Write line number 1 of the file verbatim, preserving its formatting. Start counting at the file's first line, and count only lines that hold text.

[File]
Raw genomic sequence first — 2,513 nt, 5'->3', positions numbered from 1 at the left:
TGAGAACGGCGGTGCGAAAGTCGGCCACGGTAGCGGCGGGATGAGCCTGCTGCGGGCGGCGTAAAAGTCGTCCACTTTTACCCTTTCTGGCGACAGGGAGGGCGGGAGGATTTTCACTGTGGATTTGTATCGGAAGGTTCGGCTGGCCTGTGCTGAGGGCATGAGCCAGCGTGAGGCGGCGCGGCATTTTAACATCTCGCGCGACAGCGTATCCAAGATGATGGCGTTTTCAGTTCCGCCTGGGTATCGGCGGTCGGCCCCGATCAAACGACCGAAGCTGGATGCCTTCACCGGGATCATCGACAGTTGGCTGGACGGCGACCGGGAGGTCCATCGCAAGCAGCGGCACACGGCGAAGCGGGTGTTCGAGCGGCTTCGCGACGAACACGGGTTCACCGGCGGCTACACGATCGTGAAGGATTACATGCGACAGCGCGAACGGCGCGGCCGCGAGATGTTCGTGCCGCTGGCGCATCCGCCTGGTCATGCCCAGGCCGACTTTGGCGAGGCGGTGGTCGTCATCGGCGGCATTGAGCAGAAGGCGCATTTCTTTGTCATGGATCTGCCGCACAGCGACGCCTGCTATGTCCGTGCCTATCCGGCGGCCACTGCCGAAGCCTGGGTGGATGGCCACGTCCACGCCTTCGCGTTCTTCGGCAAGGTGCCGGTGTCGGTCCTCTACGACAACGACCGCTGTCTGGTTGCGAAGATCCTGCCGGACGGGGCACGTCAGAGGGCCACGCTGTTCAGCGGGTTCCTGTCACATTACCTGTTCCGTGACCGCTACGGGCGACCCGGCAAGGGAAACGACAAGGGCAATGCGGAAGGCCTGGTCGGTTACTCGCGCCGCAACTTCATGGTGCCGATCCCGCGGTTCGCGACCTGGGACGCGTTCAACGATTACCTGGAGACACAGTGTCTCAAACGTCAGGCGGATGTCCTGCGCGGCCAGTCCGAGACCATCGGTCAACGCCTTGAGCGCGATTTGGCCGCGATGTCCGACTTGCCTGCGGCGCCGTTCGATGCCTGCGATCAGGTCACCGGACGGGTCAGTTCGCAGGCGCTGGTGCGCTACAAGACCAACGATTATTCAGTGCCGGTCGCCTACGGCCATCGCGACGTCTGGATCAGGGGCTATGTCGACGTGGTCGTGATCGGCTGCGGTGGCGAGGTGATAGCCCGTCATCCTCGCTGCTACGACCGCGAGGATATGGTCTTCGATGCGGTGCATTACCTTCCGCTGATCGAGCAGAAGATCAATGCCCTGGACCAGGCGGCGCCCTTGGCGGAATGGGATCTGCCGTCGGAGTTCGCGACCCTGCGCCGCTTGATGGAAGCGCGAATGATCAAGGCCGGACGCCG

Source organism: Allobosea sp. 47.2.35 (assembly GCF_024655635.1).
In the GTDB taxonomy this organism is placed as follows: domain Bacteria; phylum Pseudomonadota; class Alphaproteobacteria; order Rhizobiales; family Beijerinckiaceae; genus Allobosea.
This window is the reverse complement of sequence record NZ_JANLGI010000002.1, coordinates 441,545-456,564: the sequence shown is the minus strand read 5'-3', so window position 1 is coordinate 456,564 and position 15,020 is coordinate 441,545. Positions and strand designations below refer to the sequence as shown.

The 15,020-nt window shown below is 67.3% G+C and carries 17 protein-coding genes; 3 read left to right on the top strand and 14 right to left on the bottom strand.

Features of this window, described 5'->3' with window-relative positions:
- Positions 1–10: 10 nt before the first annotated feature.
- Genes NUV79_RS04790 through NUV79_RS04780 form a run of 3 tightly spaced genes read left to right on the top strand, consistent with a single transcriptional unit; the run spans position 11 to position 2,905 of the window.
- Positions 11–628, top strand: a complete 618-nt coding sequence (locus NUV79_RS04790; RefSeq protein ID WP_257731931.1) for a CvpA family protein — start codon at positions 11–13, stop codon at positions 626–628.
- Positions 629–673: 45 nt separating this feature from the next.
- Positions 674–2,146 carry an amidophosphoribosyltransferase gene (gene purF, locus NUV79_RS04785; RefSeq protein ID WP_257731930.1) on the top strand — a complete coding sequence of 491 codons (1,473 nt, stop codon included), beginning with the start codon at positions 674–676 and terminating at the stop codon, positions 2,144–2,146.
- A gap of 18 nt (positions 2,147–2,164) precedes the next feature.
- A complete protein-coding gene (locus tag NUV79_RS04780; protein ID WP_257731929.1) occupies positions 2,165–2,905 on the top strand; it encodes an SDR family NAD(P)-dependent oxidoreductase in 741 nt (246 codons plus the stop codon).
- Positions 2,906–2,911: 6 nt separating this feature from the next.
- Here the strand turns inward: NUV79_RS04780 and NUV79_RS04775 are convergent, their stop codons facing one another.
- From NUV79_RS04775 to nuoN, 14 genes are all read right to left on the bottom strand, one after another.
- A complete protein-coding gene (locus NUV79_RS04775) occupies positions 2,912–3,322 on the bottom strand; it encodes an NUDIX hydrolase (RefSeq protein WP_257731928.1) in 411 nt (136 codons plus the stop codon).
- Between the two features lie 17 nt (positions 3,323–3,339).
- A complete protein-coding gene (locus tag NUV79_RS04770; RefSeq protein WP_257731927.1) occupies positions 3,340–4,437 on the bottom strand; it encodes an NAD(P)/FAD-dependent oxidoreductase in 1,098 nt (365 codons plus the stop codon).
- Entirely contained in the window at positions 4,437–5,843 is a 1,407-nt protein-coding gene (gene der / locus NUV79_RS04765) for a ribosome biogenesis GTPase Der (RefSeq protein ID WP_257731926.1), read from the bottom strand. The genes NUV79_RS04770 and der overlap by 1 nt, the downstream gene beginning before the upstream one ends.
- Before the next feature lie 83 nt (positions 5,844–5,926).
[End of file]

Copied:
Raw genomic sequence first — 2,513 nt, 5'->3', positions numbered from 1 at the left: